CNS Canada — Flax prices in Western Canada are staying strong, with a lack of significant farmer selling supporting the market.
“It seems as though the farmers are just sitting on their inventory and not bringing it in, so the prices are moving up,” said Richard Zacharias, general manager of Prairie Flax Products near Portage la Prairie, Man.
Current prices for Canadian flax range from about $10.75 to $12.30 per bushel delivered to the elevator, holding fairly steady compared to a month ago, according to Prairie Ag Hotwire.
Demand for the commodity remains steady as well, despite this year’s crop being a lower quality than normal due to unfavourable growing conditions throughout the summer.
“Quality of this new crop isn’t as good as it has been in the past,” said Zacharias. “The seeds are a bit smaller; they haven’t quite filled out as much as they should have.”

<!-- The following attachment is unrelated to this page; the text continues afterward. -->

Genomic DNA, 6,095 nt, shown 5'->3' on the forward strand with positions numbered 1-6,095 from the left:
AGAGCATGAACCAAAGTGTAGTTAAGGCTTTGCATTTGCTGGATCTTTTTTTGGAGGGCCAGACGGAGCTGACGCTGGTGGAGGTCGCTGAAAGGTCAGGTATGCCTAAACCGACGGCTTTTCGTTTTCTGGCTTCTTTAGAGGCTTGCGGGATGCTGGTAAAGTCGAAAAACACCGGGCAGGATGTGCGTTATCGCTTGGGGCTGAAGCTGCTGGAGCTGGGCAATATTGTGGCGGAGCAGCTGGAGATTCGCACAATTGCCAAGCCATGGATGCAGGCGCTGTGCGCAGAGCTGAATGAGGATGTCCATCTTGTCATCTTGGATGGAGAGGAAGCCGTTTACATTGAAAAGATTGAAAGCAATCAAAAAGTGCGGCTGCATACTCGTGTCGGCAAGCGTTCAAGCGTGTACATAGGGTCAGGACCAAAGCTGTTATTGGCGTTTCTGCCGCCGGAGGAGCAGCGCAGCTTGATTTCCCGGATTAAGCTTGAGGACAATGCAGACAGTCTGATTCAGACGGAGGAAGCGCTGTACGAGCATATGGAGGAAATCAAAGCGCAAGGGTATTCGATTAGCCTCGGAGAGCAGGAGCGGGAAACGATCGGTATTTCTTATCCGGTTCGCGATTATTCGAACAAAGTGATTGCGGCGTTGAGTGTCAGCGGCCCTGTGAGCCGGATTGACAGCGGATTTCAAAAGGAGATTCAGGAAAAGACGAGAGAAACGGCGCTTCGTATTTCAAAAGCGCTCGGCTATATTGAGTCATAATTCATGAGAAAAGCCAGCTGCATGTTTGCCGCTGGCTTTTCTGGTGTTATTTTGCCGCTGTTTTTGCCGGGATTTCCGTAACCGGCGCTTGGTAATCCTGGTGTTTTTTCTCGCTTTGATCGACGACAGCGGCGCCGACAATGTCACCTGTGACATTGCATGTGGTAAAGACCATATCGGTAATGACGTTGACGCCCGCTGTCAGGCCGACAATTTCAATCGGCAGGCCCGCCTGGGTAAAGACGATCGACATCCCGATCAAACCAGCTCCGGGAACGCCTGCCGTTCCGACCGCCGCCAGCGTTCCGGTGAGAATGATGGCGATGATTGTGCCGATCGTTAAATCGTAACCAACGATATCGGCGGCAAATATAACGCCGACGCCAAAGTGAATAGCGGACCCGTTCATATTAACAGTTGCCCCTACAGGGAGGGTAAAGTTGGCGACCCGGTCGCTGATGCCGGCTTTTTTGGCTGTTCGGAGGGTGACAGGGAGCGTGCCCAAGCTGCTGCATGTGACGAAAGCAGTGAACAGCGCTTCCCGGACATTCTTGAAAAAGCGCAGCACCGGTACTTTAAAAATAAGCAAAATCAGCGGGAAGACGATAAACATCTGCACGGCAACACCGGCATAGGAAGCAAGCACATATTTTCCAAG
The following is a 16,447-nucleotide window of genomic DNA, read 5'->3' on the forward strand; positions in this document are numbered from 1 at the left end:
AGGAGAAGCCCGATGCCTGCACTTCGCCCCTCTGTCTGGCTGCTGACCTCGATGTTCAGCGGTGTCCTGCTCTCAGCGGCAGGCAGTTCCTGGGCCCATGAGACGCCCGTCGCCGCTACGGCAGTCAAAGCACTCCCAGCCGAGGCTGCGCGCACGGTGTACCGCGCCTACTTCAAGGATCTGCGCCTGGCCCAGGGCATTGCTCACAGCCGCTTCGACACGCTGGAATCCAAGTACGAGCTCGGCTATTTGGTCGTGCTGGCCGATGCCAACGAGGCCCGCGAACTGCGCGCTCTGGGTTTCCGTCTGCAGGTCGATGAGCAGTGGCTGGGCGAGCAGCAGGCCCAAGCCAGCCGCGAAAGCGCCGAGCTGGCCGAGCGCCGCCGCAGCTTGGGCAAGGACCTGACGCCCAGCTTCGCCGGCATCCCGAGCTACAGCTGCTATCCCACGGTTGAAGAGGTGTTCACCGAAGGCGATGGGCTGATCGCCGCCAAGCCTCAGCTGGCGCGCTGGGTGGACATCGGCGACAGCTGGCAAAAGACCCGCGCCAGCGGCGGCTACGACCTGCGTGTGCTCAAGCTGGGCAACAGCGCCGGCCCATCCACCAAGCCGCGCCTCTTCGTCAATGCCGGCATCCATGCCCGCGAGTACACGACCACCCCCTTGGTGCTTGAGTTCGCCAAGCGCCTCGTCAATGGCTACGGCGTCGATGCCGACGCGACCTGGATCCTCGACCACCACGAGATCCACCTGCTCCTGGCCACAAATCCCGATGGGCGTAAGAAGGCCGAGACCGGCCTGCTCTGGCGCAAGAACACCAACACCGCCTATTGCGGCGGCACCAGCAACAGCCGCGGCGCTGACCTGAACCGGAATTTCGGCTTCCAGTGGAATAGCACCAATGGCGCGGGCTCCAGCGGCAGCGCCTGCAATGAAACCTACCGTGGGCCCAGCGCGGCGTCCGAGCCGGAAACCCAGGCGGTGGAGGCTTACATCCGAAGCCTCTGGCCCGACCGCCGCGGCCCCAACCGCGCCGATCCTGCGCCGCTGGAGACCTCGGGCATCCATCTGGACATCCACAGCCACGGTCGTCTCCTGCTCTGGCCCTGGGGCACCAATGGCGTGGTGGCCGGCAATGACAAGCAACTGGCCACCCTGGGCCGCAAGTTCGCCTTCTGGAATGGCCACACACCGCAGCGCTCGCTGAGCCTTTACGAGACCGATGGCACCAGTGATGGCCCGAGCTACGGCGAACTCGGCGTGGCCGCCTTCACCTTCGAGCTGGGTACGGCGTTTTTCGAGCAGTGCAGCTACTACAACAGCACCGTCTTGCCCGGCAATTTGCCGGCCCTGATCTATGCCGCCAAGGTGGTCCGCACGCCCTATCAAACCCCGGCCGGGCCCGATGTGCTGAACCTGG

Buyers are coming from all directions for Canadian flax, including China, North America, Korea and South America. Europe is also returning as a buyer of Canadian flax, as the Triffid issue is “just about cleared up,” according to Zacharias. [Related story]
Where Canadian flax prices will move going forward is hard to tell. But, if demand holds steady and farmers start to deliver into cash markets, prices will move lower, Zacharias noted.
If prices manage to stay near current levels, flax will be an attractive crop for farmers to produce next year, when compared with some other crops, Zacharias said.
Farmers this spring seeded 1.57 million acres of flax, up from 1.05 million acres in 2013, Statistics Canada data shows.
Current production estimates for 2014-15 are at 921,600 tonnes, up from 723,900 tonnes the year before. Statistics Canada may update those figures in its upcoming production report on Thursday.
— Terryn Shiells writes for Commodity News Service Canada, a Winnipeg company specializing in grain and commodity market reporting.